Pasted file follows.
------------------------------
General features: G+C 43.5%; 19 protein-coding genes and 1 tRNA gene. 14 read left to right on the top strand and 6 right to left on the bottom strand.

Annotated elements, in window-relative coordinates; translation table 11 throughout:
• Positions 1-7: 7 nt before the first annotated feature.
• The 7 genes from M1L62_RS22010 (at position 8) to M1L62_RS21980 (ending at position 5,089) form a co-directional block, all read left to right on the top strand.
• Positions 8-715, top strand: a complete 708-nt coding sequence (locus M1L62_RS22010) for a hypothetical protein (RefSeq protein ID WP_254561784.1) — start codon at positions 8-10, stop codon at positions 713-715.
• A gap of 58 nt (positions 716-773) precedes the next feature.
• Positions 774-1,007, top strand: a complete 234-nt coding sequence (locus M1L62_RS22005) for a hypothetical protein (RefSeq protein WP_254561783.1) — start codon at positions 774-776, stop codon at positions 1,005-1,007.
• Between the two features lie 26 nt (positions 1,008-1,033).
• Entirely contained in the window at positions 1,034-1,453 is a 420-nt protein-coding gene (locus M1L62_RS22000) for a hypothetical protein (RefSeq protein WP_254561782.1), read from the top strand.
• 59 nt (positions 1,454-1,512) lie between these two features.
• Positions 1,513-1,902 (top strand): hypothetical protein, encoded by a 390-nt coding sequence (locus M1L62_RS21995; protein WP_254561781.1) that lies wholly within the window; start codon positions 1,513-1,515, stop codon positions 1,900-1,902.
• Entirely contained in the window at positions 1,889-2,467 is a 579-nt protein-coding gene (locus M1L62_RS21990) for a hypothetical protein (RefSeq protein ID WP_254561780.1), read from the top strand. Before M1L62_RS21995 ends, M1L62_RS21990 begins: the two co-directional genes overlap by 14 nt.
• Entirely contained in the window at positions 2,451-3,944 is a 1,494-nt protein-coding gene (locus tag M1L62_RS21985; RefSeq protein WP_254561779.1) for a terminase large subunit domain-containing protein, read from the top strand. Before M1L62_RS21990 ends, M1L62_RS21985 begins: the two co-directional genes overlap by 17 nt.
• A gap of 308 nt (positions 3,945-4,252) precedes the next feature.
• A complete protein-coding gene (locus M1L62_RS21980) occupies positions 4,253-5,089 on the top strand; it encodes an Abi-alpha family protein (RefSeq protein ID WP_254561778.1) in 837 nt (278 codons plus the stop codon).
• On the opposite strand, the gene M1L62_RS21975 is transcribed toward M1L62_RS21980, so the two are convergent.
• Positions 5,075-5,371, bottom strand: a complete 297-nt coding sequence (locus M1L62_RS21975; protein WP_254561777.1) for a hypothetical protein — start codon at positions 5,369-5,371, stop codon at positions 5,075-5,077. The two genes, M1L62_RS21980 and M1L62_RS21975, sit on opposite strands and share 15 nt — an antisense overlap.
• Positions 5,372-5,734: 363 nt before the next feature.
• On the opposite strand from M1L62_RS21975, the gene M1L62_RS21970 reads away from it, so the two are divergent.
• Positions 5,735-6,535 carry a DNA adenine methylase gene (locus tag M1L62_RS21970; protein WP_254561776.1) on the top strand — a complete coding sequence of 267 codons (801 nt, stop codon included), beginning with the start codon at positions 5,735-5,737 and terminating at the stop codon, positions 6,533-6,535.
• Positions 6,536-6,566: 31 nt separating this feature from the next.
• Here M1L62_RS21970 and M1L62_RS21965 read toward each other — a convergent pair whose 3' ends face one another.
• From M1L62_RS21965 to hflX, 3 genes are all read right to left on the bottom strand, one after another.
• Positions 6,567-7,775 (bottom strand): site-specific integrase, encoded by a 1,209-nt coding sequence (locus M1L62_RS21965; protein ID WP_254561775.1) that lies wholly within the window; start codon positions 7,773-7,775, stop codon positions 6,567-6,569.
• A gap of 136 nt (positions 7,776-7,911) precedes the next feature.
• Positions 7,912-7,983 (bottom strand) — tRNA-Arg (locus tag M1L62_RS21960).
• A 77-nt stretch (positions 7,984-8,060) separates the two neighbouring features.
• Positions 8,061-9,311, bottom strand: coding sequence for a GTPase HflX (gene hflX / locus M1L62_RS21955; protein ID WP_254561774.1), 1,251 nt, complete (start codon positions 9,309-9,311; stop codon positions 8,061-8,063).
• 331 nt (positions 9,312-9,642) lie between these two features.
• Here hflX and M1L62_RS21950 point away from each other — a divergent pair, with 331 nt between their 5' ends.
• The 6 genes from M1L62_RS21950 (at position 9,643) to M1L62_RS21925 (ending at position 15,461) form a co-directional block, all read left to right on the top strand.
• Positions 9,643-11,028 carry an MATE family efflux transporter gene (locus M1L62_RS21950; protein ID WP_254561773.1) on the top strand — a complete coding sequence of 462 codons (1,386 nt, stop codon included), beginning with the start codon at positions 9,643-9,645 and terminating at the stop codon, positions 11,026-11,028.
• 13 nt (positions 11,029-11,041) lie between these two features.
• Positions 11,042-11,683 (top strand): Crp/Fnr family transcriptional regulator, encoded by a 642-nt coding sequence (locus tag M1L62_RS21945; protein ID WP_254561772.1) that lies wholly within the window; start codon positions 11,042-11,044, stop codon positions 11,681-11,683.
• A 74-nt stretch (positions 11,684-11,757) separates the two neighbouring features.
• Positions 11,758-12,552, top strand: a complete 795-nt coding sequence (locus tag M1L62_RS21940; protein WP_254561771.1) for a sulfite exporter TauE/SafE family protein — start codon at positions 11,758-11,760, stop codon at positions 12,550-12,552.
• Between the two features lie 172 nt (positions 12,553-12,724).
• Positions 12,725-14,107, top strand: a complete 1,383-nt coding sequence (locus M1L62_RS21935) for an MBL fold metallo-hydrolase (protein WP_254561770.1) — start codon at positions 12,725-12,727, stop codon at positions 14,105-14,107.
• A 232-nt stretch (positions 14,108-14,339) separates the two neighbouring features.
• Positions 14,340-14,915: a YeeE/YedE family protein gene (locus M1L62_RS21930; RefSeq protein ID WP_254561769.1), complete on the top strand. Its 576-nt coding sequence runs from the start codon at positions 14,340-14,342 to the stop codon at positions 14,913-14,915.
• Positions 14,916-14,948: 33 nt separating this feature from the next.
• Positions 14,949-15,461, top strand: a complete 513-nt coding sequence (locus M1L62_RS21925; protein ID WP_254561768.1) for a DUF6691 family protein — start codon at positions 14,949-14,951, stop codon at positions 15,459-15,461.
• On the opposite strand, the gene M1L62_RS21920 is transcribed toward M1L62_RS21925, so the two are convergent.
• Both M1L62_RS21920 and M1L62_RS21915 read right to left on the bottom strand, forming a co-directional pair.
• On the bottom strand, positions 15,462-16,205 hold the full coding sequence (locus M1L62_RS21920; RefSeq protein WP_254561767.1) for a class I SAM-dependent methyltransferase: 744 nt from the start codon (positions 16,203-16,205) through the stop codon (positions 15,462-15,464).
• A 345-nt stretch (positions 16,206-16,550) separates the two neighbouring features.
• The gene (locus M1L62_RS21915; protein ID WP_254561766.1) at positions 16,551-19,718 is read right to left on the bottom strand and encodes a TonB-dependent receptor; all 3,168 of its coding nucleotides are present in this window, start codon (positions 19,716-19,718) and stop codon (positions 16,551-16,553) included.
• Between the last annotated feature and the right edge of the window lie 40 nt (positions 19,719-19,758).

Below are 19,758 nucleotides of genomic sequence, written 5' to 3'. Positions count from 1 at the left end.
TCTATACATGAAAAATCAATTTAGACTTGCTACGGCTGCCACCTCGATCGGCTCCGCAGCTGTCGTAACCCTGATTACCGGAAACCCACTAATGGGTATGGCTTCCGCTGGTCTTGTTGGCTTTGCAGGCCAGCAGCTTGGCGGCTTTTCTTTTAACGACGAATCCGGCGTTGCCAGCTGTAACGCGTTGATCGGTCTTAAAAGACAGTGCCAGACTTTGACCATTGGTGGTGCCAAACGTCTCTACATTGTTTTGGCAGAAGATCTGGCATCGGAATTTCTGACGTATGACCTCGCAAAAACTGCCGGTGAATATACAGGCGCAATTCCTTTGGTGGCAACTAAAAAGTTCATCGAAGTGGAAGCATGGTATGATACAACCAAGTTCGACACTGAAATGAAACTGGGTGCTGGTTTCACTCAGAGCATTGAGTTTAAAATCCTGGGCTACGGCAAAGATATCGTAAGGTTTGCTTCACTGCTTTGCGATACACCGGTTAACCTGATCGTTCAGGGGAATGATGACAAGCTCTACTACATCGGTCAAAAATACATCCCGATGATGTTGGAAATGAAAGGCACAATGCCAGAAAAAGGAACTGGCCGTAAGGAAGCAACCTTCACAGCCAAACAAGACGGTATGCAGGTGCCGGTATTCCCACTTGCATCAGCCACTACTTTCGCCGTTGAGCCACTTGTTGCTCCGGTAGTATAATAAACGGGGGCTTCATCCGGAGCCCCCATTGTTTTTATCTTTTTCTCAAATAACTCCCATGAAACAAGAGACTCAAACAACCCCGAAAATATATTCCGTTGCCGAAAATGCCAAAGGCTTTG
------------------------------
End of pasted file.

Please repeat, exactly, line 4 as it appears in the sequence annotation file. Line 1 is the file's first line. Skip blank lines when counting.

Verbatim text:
• The 7 genes from M1L62_RS22010 (at position 8) to M1L62_RS21980 (ending at position 5,089) form a co-directional block, all read left to right on the top strand.